The U.S. economy seems to be slowly healing and Wall Street is rallying, although stocks pulled back today and 13,000 seems a tough barrier to stay across. How could things go sideways? Let me count the ways.
1. Europe. The sovereign debt crisis hasn’t been fixed. Even Greece hasn’t been fixed. At best, European leaders and the bazooka infusion by the European Central Bank have bought time. As debt continues to reset at high rates, Germany remains at odds with the rest of the eurozone on a bailout. A breakup of the euro is still possible, with a resulting global depression. Even if the eurozone stays together, most European economies will be in recession or near-recession conditions for years.
2. Israel attacks Iran. Israel is very good at starting wars and reaching its initial goals; not so good at an exit strategy. If Jerusalem tries to take out Iran’s nuclear capability, it might set the program back for a time. But Iran might not be as passive as Iraq and Syria in the face of similar strikes. Iran has the capability to shut down oil traveling out of the Persian Gulf, causing a huge price spike and recession.
3. China. A soft-landing for this fast-growing but debt-fueled economy isn’t guaranteed. The People’s Republic faces tremendous economic and social pressures. It has also begun to back out of Treasuries, not in a big way yet but as a signal that America’s gold card might have a limit after all.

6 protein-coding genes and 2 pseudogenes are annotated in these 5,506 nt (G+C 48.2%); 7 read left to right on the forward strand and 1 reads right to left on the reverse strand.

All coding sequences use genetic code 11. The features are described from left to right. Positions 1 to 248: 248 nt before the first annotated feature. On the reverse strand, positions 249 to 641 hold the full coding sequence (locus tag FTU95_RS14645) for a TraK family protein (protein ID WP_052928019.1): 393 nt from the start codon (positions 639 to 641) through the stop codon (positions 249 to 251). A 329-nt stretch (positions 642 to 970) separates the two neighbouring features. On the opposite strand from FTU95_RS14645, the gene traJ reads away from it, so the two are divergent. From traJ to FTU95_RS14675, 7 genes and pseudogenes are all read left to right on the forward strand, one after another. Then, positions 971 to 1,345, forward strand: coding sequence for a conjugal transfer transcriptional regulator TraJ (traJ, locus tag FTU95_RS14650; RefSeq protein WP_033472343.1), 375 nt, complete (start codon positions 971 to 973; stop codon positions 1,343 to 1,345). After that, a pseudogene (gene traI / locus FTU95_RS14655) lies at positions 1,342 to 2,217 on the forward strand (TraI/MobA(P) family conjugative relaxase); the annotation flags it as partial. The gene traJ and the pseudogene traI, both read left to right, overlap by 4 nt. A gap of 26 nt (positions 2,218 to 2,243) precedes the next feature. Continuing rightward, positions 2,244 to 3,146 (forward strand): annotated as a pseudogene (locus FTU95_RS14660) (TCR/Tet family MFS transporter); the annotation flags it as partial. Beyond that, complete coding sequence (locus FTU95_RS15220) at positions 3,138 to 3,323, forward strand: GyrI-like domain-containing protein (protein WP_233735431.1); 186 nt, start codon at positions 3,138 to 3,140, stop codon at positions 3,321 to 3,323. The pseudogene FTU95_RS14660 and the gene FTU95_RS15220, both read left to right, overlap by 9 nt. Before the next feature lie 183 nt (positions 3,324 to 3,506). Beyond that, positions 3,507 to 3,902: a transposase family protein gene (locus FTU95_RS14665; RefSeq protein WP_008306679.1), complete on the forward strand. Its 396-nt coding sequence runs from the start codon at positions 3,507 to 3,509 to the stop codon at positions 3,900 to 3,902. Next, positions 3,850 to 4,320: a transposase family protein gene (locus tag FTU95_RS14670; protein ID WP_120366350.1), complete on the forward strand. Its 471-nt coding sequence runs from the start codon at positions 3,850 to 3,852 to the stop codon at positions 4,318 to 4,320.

4. Lack of a reset. Check out David Stockman’s interview in today’s Seattle Times. You may not agree with all of it (I don’t, either), but the one-time Reagan budget chief makes some undeniable points. Our debt remains unsustainable, especially without historic growth levels. The toxic assets in the Fed’s basement must eventually be worked out. People keep waiting for a return to the old housing boom — it’s not going to happen. Politics are dangerously paralyzed and owned by the wealthy. We haven’t reset the economy for the future.
5. “Skynet becomes self-aware. In a panic they try to pull the plug…Skynet fights back.” No, I don’t mean the computer from the Terminator movies. I mean the systemically precarious banking system, whose risky practices brought on the Great Recession, is still in place. Instead of launching missiles, it launches lobbyists to protect itself. The result: Another disaster will happen.
And Don’t Miss: Why an MRI costs $1,080 in America and $280 in France || Washington Post
Today’s Econ Haiku:
Go on, merge away
I’ll fly Alaska
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